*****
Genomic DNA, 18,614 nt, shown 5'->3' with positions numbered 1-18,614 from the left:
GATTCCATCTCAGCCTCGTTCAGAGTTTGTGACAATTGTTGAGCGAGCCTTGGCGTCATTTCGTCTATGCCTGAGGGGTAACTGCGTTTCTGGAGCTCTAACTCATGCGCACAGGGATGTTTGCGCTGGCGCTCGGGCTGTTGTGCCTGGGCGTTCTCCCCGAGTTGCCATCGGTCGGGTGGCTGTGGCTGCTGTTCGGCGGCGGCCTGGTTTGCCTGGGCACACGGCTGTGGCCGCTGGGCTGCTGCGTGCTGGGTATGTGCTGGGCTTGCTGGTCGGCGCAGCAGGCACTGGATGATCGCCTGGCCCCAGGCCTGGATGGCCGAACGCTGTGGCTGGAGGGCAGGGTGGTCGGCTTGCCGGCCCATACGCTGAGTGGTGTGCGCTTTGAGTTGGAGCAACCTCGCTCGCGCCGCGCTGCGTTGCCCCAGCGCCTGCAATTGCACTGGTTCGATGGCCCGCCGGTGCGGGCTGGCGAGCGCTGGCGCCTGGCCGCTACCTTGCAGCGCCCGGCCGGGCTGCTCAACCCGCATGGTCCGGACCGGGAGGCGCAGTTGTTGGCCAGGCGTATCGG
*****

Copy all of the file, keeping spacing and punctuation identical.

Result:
Genomic DNA, 18,614 nt, shown 5'->3' with positions numbered 1-18,614 from the left:
GATTCCATCTCAGCCTCGTTCAGAGTTTGTGACAATTGTTGAGCGAGCCTTGGCGTCATTTCGTCTATGCCTGAGGGGTAACTGCGTTTCTGGAGCTCTAACTCATGCGCACAGGGATGTTTGCGCTGGCGCTCGGGCTGTTGTGCCTGGGCGTTCTCCCCGAGTTGCCATCGGTCGGGTGGCTGTGGCTGCTGTTCGGCGGCGGCCTGGTTTGCCTGGGCACACGGCTGTGGCCGCTGGGCTGCTGCGTGCTGGGTATGTGCTGGGCTTGCTGGTCGGCGCAGCAGGCACTGGATGATCGCCTGGCCCCAGGCCTGGATGGCCGAACGCTGTGGCTGGAGGGCAGGGTGGTCGGCTTGCCGGCCCATACGCTGAGTGGTGTGCGCTTTGAGTTGGAGCAACCTCGCTCGCGCCGCGCTGCGTTGCCCCAGCGCCTGCAATTGCACTGGTTCGATGGCCCGCCGGTGCGGGCTGGCGAGCGCTGGCGCCTGGCCGCTACCTTGCAGCGCCCGGCCGGGCTGCTCAACCCGCATGGTCCGGACCGGGAGGCGCAGTTGTTGGCCAGGCGTATCGG